The Cross and forgiveness
The Cross is the gate back to the Garden, the Tree of Life from which we eat the Body and Blood of Jesus Christ. As we share Holy Communion we become nourished to forgive and sacrificially give up ourselves for one another, because through the Cross Jesus shares himself with us, his divine gifts and blessings, who he is – i.e. life, forgiveness, hope, and liberating love.
Because we were forgiven, we are able to forgive others and thus commune not only with our Savior but with one another. We experience true freedom, which is not license to do as we please, but freedom from being bound by sin and spiritual decay, that which brings death to our communion with God, that which our enemy relentlessly desires for us. Through the Cross, we are freed to live as a community, the Body of Christ.
The celebrant prays during Badarak:
Our Lord and Savior Jesus Christ, great in mercy and abounding in the gifts of your beneficence, you, who of your own will did endure at this hour the sufferings of the cross and of death on account of our sins, and did abundantly bestow the gifts of your Holy Spirit on the blessed apostles; make us also, Lord, we beseech you, sharers in your divine gifts, in the forgiveness of sins and in the reception of the Holy Spirit… (21)
Again, from the hymn sung during Առաւօտեան Ժամ on the Feast of Varak, we sing,
You made known today the appearance of your awe-inspiring second coming, By the sign of your Cross, beaming it on earth. He adorned today the sign of the Cross, With a heavenly light brighter than the sun. (trans. Bp. Daniel Findikyan)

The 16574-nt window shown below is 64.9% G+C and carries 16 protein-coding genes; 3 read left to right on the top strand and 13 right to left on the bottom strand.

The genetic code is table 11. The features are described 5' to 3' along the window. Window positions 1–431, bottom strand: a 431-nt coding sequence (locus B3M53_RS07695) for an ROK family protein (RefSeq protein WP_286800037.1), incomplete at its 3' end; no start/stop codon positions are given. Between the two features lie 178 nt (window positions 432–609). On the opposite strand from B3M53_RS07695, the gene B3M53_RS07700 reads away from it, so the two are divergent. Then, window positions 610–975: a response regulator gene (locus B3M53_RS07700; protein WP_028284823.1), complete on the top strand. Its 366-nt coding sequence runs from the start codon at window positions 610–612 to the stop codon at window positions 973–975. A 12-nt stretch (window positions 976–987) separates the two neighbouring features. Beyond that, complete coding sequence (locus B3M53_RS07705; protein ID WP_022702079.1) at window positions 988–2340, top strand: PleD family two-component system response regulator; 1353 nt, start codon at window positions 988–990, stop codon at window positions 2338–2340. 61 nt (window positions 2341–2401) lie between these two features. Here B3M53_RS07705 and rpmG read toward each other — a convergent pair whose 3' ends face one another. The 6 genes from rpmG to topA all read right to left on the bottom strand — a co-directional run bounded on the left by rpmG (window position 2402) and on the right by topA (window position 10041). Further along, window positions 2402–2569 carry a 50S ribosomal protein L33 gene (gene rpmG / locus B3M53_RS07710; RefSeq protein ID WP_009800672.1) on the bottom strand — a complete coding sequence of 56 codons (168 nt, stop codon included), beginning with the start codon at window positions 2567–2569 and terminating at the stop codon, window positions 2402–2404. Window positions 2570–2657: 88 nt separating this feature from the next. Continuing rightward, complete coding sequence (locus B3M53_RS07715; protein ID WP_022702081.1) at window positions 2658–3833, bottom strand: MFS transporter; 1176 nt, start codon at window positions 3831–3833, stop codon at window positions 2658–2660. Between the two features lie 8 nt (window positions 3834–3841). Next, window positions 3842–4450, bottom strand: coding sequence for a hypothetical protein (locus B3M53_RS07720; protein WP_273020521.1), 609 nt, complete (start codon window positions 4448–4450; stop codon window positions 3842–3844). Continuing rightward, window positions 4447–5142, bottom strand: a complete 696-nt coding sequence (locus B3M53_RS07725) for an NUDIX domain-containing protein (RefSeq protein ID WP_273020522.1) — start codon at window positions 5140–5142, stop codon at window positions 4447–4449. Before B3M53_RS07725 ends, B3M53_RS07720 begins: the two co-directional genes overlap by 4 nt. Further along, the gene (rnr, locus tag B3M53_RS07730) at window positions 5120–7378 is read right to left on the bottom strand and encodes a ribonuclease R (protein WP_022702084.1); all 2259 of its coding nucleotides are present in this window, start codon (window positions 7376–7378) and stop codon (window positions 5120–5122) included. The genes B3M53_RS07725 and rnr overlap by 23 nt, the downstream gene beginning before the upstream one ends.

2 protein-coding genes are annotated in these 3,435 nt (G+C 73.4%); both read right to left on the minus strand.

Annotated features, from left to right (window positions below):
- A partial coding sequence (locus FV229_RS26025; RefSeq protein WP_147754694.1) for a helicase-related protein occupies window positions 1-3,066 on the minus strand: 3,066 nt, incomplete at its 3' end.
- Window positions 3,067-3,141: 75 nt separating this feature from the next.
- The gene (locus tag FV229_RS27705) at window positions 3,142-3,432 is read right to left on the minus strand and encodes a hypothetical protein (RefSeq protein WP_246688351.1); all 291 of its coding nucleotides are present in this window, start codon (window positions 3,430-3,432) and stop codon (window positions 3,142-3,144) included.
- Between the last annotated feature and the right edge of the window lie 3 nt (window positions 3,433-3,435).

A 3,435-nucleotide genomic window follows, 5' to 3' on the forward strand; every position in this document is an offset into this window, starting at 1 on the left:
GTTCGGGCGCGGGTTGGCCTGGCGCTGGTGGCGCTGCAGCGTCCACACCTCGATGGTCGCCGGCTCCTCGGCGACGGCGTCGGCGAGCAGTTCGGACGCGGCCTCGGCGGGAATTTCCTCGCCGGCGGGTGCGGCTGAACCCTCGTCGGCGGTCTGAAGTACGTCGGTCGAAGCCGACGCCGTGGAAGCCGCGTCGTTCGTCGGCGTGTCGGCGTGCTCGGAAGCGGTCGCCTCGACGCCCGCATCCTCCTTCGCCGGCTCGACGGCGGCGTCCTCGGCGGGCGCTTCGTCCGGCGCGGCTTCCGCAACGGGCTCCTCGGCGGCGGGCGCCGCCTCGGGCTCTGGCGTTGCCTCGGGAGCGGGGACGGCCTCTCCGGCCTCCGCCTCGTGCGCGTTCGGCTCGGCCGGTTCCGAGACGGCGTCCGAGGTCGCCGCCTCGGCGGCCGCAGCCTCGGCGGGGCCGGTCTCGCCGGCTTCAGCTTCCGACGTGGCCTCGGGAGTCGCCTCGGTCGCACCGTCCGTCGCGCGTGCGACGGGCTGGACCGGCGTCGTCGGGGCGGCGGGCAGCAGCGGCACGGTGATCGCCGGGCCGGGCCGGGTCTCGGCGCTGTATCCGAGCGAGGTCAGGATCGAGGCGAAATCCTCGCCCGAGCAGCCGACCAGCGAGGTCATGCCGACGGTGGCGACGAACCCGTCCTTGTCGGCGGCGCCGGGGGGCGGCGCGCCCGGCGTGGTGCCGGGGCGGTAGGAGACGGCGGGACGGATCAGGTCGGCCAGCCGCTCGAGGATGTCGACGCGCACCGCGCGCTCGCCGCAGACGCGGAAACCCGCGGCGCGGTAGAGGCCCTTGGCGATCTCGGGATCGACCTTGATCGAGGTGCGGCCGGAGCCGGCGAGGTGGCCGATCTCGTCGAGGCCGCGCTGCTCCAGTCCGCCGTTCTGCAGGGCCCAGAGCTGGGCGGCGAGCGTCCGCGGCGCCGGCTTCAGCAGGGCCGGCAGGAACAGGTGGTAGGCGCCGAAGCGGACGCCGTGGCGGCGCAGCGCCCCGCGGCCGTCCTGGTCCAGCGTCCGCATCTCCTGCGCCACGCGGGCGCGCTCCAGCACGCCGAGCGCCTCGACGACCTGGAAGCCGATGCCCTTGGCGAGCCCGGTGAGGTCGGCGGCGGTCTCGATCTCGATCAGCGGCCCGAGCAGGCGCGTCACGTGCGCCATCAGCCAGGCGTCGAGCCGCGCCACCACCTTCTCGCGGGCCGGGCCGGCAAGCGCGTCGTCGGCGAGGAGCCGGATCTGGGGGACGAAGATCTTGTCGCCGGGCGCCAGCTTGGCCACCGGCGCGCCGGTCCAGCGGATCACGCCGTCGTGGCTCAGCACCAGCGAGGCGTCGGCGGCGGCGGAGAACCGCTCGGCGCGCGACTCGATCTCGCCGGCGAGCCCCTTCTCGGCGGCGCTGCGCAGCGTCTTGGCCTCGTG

Marked by the sign of the Cross
With what eyes do we see Christ? How will we bear the Cross today? In his first letter to the Corinthians, St. Paul writes, “For the word of the cross is folly to those who are perishing, but to us who are being saved it is the power of God.” Is the message of the Cross, and all that it has accomplished, foolishness to us? This is something we really need to ask ourselves by examining our own lives and the life of our parish community, something we should be conscious of and take seriously every time we make the sign of the Cross. Or is the Cross the power of God by which we are marked as individuals, families, and a parish community? What would it look like if that were the case?
From our epistle reading for Sunday, St. Paul writes to the Galatians,
But far be it from me to glory except in the cross of our Lord Jesus Christ, by which the world has been crucified to me, and I to the world…for I bear on my body the marks of Jesus. (Galatians 6:14, 17b)
Glorying in the Cross
Do we as a Church glory in anything except the Cross of our Lord Jesus Christ? Or is the Cross just one item on the menu of what the Armenian Church glories in or rallies around, catering to the spectrum of interest among her members? In other words, does our lived experience of the Cross today, reflect that of our Church throughout history, or have we been distracted from the one vision, mission, and purpose given to us by Jesus Christ himself?
Bearing the marks of the Cross
Do we bear the marks of our Savior on our bodies, on the body of our community? Are we, this very moment, as individuals, as parish communities, as the global Armenian Church characterized by the Cross, by our fervent, martyric faith and sacrificial love as a sign (nshan) to those in our neighborhood, at work, at school, in traffic, on the sidewalk, to the world? Live well in the time that we have been given, take up the sign, the Cross of Jesus Christ and follow him, and as a test to determine whether or not we are fit for the Kingdom of God, don’t turn back (see Luke 9:62).